manhole cover They're popular among thieves.

Querétaro tries setting manhole covers in concrete to discourage theft

Missing covers have caused deaths recently in Querétaro and Veracruz

Fed up with the unstoppable force that is manhole cover thieves, authorities in Querétaro have sought to make the circular metal plates immovable objects.

The Querétaro State Water Commission (CEA) has begun setting Querétaro city’s manhole covers in concrete to prevent thieves from removing them and selling them as scrap metal. The covers are commonly made of copper and iron.

In addition, missing manhole covers are currently being replaced with concrete ones, the CEA announced on Twitter. “The new ones are concrete to avoid them being stolen again,” it said.

Querétaro city Mayor Luis Nava said that his government is also planning a crackdown on businesses that buy stolen manhole covers.

“We’re going to coordinate with the Attorney General’s Office so that businesses that buy these types of material are penalized very severely,” he said, adding that sanctions could included enforced closures.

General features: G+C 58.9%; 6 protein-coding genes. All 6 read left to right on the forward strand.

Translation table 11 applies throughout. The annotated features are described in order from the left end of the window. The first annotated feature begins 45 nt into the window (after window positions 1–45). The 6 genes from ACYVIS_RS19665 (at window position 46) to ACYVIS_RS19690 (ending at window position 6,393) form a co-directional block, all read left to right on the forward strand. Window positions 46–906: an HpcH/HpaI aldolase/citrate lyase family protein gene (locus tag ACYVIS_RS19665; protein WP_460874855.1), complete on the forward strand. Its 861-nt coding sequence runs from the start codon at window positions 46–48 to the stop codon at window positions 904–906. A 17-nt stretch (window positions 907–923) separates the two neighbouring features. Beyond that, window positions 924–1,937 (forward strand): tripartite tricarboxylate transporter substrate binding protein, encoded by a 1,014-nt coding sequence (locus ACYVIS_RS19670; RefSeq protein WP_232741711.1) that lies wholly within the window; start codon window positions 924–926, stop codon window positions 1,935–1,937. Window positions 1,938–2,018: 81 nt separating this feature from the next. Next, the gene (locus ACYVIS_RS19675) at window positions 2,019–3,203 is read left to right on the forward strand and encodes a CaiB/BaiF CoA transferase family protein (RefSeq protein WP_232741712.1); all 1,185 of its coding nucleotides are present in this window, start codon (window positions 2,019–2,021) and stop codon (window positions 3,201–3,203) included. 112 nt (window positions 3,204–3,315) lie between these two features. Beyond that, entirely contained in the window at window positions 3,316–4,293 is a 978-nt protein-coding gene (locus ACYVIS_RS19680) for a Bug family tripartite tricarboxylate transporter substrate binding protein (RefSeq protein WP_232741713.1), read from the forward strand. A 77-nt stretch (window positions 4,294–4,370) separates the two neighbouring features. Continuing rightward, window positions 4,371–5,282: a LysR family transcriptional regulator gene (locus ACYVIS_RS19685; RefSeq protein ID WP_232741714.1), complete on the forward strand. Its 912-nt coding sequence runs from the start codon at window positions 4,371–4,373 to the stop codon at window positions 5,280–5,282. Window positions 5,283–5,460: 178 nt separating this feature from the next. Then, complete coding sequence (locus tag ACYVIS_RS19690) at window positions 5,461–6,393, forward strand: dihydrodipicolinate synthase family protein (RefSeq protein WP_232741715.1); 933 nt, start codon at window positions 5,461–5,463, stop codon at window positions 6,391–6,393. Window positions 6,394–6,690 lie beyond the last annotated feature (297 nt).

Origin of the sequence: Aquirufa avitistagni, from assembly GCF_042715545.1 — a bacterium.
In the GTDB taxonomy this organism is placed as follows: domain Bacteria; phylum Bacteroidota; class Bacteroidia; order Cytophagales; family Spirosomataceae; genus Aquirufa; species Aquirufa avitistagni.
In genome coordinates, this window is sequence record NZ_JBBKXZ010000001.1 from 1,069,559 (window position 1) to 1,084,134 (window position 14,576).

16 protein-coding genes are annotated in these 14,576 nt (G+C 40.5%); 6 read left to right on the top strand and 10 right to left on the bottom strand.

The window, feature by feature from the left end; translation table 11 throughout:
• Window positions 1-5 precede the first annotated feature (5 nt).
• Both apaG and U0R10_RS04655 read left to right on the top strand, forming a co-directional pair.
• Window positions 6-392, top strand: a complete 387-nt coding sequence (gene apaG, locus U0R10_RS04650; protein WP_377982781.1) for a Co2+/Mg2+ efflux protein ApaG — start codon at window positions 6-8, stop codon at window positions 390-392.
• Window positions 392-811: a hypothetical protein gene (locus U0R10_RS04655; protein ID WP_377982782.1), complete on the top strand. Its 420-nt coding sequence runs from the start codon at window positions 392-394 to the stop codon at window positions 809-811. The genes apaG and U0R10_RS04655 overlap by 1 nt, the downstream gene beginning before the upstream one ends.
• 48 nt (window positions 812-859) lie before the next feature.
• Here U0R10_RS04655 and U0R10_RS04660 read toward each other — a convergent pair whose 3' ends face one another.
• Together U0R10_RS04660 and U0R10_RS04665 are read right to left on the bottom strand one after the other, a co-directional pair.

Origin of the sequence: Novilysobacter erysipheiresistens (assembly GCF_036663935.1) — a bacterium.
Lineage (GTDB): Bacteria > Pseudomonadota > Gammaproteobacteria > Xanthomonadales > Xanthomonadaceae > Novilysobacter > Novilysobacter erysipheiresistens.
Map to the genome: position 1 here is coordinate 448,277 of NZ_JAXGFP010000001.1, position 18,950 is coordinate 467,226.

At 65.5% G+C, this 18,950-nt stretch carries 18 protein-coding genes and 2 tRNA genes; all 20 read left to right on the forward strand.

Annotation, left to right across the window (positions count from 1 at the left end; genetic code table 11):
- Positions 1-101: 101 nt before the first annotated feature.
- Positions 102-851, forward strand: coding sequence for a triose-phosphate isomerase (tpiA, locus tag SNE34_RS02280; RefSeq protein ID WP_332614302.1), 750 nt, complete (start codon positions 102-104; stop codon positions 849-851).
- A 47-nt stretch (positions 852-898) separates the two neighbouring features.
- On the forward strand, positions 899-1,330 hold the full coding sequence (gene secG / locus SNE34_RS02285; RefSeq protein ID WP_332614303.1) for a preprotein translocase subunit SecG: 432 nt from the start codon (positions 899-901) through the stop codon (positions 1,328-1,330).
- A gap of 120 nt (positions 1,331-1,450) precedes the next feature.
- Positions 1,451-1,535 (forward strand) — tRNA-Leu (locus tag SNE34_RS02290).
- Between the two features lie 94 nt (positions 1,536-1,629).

Removal of the covers endangers pedestrians, cyclists and motorists, warned a spokesman for the Querétaro Citizens Transport Observatory. One cyclist died after riding into a cover-less manhole in the borough of Santa Rosa Jáuregui.

The theft of metal manhole covers has also been a problem in other parts of Mexico, including Puebla, Mexico City and Veracruz.

In the capital, 50-kilogram manhole covers sell for about 250 pesos (US $11.50) each, according to a report by Forbes México, but their theft over the past three years has forced the government to spend millions of pesos to replace them. Drain grates and other metal components of water and sewerage infrastructure are also frequently stolen.

Missing covers have also caused accidents in Veracruz city, including one recent one that claimed the life of a 13-year-old boy. The youth fell into an uncovered Federal Electricity Commission manhole and was electrocuted.

With reports from Códice Informativo, El Universal, Forbes México, La Silla Rota and Imagen de Veracruz

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